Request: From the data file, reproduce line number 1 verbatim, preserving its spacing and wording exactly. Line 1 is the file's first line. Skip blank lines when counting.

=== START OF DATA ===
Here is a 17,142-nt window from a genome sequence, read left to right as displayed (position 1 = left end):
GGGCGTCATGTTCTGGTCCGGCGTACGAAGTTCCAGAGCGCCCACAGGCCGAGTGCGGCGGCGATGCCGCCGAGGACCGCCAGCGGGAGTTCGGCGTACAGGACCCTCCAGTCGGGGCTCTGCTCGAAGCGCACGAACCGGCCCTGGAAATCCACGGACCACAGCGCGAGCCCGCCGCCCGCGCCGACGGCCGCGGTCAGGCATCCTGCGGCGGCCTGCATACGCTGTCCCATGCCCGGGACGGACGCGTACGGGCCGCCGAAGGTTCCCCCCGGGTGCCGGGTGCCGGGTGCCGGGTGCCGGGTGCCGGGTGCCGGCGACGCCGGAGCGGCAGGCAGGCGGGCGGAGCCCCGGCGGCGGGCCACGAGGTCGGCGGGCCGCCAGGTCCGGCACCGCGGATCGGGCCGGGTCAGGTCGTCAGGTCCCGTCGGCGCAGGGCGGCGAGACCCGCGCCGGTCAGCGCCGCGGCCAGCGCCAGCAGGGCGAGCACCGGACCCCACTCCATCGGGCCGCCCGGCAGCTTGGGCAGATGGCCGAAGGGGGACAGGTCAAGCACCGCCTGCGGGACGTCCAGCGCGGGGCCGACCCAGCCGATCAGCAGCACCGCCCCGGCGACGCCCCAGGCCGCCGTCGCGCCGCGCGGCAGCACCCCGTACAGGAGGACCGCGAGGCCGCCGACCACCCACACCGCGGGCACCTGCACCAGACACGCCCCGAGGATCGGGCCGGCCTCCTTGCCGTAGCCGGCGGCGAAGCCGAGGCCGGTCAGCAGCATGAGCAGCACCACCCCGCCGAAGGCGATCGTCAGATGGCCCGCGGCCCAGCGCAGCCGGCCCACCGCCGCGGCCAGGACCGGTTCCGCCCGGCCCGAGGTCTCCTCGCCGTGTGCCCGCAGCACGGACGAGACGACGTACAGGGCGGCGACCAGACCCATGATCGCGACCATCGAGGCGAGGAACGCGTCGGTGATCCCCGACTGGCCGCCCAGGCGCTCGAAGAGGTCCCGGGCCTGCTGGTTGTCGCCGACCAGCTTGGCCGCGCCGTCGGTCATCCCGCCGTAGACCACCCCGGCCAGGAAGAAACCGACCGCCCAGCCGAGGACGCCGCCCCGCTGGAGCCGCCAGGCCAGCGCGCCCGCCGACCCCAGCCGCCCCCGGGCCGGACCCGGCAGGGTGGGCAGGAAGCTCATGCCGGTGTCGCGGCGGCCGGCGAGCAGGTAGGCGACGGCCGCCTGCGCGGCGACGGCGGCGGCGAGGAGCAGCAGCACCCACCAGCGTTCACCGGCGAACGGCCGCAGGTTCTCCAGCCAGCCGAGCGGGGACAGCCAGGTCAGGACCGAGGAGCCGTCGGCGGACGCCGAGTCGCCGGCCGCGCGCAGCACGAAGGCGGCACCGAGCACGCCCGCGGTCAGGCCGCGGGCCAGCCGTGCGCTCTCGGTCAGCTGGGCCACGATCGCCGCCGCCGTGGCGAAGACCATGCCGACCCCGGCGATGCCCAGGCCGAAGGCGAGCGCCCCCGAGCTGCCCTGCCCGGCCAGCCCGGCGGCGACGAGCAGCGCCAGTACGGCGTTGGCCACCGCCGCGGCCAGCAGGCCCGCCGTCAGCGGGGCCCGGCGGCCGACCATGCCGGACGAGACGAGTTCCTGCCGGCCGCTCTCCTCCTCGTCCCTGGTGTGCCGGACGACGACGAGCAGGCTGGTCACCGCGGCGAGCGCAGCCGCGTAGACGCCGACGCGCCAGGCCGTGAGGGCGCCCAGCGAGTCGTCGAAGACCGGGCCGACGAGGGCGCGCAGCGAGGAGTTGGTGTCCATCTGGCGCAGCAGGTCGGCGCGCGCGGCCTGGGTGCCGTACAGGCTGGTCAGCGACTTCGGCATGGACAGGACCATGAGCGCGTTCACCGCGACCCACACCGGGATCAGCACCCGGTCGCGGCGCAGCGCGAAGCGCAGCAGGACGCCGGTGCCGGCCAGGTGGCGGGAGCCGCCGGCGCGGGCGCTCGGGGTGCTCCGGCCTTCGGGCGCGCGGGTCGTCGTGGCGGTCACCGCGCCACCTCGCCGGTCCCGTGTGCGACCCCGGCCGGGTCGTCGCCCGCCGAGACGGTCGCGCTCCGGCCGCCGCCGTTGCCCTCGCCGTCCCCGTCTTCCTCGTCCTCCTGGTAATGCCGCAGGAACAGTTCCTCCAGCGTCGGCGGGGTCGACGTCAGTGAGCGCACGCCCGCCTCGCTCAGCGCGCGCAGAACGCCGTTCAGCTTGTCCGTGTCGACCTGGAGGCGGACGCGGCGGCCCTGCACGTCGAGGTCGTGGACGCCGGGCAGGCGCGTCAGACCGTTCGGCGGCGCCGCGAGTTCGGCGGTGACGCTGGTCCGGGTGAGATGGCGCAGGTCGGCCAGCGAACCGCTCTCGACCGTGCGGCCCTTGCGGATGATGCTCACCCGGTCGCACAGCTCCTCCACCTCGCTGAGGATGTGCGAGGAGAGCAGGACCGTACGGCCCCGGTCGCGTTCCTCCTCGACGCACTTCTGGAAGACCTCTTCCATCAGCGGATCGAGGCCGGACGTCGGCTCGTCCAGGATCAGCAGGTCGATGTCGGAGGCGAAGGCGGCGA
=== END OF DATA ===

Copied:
Here is a 17,142-nt window from a genome sequence, read left to right as displayed (position 1 = left end):